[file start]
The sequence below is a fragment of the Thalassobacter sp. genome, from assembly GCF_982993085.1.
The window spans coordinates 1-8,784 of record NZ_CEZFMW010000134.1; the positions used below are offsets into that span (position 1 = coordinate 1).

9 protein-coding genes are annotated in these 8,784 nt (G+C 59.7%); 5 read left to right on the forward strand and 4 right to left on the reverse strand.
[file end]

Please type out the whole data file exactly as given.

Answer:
The sequence below is a fragment of the Thalassobacter sp. genome, from assembly GCF_982993085.1.
The window spans coordinates 1-8,784 of record NZ_CEZFMW010000134.1; the positions used below are offsets into that span (position 1 = coordinate 1).

9 protein-coding genes are annotated in these 8,784 nt (G+C 59.7%); 5 read left to right on the forward strand and 4 right to left on the reverse strand.